The covenant of Abraham and Sarah was then renewed by Moses and the Israelites in the desert. We read from Parashat Nitzavim (Deuteronomy 29:9-14) this morning: “You stand this day, all of you, before Adonai your God…to enter into the covenant of Adonai your God… I make this covenant…not with you alone; but…[also] with those who are not with us here this day.”
We are all a part of the covenant. Those who were there that day with Moses and those who weren’t — traditionally understood to mean the future generations, all of us.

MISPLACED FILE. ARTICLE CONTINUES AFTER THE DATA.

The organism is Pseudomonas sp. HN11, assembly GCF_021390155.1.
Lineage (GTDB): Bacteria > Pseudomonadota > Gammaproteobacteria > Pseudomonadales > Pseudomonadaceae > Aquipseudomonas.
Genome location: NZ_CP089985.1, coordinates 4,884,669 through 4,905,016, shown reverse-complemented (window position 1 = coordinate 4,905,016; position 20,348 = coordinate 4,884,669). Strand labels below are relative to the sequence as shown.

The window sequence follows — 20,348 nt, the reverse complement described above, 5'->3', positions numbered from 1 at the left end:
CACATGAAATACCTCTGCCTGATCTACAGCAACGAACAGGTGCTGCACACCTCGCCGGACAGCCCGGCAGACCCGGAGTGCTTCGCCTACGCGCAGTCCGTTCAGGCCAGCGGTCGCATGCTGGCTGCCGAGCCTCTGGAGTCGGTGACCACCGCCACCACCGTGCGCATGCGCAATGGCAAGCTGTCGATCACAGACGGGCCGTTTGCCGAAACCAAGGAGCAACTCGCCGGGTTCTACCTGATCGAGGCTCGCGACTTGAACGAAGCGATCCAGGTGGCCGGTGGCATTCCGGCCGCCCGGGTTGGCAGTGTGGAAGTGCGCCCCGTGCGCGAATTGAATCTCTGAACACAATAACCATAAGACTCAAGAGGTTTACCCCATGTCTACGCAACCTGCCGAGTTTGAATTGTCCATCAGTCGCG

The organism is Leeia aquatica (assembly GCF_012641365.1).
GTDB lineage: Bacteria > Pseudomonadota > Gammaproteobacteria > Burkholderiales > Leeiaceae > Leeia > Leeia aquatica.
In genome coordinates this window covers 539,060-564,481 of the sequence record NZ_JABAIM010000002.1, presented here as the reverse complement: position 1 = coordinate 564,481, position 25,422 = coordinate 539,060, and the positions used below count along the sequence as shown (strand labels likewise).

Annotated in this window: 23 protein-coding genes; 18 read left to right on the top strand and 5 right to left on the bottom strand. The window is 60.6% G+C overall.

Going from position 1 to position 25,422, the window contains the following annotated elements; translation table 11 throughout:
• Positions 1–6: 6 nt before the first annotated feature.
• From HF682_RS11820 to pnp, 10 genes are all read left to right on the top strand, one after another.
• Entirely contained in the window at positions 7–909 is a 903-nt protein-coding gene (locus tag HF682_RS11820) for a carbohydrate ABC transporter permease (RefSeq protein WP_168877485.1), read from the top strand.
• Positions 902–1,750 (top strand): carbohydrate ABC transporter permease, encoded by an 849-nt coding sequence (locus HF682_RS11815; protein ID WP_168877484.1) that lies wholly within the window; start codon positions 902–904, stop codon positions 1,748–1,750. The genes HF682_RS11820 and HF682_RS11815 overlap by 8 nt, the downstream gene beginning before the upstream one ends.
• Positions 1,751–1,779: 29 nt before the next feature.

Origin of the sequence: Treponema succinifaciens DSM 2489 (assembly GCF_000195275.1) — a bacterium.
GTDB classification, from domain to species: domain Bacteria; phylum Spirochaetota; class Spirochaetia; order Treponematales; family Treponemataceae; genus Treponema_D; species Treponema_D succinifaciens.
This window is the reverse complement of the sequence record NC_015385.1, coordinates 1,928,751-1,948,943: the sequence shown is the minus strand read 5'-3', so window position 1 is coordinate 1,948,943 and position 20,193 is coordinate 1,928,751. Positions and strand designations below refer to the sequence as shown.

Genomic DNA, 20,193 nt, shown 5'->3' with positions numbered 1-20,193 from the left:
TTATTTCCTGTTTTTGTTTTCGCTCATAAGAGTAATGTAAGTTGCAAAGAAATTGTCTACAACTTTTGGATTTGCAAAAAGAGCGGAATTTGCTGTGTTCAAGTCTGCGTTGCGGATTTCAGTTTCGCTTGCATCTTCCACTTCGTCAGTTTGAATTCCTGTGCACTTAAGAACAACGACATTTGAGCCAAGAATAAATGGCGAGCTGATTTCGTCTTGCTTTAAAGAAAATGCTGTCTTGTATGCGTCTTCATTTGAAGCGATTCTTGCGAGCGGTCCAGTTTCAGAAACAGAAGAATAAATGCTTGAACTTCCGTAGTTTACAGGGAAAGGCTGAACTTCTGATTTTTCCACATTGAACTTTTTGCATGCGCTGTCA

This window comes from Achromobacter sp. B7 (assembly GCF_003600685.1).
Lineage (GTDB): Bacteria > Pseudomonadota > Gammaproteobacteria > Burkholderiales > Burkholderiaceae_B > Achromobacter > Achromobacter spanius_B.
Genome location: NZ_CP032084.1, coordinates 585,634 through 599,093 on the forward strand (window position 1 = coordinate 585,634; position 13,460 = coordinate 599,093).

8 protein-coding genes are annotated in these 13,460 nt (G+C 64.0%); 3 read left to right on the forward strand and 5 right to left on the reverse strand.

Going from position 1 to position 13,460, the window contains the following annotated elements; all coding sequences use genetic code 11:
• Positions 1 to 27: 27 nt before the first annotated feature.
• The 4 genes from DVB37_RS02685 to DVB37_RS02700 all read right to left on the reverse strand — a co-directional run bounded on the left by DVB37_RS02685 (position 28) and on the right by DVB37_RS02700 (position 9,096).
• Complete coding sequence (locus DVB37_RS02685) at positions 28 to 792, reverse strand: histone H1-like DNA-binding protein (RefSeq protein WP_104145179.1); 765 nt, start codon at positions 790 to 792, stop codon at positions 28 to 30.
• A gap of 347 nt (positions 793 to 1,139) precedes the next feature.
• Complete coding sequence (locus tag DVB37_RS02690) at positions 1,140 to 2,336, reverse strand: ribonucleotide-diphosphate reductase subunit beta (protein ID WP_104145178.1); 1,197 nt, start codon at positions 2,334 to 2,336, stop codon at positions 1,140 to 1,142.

We stand this day, all of us, before Adonai our God, to take our place in the covenant. To be a blessing. This covenantal relationship is what drives me to work for justice in this world. This is why I chose the words on my tallit, from Rabbi Tarfon — “Lo aleicha… It is not up to you to complete the work, but neither are you free to desist from it.” We are partners with God in the creation of our world. To uphold our end of the covenant, we are not free to desist from the work. Rabbi Tarfon’s words also remind us that we do not have to do this work alone. No single person is responsible for fulfilling our human part of the covenant; each of us, doing our small part, together, fulfills our end of the deal.